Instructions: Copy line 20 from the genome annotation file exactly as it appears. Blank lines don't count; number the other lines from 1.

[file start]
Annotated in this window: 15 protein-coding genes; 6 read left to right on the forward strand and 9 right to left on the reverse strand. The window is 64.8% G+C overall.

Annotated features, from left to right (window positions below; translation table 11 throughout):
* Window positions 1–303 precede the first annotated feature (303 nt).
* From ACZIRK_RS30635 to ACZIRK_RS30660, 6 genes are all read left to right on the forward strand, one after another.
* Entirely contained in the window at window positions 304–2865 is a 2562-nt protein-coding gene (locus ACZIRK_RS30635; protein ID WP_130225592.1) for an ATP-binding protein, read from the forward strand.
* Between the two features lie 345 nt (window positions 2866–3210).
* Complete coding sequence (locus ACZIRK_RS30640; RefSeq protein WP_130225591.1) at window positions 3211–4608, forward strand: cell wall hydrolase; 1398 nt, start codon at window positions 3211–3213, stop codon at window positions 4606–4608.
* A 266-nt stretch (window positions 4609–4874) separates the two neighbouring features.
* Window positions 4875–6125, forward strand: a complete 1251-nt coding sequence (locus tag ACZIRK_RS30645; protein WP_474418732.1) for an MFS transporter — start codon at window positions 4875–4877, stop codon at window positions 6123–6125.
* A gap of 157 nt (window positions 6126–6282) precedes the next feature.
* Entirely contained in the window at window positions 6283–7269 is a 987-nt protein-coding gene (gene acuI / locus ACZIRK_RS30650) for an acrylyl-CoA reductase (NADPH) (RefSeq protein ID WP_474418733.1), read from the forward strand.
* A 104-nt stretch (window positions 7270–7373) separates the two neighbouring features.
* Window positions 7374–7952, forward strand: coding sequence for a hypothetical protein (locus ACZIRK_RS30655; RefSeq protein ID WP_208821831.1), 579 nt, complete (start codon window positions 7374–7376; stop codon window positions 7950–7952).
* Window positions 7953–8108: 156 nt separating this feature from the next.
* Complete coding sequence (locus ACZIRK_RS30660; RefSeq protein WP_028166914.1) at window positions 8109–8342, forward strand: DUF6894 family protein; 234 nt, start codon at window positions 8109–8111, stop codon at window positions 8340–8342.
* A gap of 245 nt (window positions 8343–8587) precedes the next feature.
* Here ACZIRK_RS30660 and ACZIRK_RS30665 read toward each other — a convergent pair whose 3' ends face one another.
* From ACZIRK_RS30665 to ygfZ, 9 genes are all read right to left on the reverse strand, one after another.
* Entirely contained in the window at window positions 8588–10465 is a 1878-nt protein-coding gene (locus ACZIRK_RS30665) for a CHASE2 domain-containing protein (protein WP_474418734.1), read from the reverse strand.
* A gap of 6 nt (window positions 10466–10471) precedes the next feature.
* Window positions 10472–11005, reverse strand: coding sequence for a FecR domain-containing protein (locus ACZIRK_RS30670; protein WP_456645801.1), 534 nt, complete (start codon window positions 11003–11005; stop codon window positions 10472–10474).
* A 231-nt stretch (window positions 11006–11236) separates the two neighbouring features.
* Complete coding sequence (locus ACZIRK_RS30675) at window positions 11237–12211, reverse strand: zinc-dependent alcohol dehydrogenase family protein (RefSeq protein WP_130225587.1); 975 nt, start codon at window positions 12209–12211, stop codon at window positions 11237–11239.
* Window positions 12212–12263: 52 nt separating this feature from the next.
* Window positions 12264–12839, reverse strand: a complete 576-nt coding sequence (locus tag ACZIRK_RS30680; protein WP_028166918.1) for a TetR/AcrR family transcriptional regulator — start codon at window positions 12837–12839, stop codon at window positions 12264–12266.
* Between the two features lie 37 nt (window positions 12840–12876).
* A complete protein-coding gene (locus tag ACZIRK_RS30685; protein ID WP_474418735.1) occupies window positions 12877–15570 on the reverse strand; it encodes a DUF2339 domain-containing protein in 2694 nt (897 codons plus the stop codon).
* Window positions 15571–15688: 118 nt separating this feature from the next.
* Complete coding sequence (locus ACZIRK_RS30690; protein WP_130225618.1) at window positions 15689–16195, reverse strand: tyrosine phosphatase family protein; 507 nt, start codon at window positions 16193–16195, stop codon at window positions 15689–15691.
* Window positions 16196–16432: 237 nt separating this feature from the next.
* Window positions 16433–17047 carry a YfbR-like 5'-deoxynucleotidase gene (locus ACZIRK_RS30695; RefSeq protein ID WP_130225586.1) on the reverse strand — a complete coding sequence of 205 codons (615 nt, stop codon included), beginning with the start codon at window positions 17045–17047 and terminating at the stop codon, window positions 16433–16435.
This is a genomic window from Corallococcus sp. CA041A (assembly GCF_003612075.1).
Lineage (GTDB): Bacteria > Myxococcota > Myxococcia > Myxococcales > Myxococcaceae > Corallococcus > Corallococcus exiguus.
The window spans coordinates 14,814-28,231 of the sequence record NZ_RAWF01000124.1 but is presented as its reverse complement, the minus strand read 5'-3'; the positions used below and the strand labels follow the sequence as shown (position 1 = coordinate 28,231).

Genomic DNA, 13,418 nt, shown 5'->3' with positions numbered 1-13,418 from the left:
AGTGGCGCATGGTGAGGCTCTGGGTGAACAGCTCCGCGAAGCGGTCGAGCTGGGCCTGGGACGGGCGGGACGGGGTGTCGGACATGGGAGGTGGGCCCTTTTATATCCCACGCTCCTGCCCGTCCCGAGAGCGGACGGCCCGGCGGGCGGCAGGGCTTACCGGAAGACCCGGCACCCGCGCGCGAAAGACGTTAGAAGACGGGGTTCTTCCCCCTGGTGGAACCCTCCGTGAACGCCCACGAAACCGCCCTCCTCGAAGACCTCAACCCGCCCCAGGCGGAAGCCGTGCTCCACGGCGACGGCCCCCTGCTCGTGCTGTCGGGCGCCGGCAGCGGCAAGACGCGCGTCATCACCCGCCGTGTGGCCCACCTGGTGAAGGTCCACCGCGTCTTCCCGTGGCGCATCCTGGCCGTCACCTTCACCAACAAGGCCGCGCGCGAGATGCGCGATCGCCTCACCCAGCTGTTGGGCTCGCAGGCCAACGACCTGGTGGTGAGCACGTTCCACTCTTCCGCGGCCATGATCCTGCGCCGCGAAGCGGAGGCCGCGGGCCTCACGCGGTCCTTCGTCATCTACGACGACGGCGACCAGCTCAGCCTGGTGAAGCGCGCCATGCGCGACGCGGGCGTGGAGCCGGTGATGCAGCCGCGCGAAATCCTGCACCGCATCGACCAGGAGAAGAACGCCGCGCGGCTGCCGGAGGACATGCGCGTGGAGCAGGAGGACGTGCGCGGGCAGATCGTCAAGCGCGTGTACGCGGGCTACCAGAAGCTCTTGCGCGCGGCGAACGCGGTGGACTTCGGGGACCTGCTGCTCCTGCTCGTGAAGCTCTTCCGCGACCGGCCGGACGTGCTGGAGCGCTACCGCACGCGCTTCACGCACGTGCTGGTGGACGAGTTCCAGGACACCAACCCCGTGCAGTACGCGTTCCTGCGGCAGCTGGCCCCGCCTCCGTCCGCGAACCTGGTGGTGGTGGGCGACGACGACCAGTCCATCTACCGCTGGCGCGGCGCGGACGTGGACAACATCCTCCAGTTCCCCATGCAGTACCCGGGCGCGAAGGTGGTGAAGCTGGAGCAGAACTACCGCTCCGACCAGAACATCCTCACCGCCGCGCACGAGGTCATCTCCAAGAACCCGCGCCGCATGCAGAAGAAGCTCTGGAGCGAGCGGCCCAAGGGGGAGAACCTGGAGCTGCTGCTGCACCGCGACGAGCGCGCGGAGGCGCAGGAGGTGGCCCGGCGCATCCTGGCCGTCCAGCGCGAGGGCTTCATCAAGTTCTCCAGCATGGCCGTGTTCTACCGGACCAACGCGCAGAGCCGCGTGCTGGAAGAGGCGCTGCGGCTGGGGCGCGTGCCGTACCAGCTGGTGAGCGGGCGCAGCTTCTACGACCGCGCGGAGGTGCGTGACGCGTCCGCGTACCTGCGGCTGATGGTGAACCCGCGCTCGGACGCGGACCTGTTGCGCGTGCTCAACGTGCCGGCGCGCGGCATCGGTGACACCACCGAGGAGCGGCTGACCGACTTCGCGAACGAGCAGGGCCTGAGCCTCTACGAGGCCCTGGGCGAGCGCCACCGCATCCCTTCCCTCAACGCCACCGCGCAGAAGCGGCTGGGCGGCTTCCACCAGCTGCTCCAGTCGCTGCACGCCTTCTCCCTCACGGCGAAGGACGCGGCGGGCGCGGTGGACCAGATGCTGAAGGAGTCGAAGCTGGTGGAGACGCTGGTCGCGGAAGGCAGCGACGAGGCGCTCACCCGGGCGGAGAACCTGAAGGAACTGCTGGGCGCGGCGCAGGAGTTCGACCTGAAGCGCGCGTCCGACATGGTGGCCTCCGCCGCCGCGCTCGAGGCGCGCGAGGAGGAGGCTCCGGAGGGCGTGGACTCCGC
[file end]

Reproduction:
* A gap of 6 nt (window positions 10466–10471) precedes the next feature.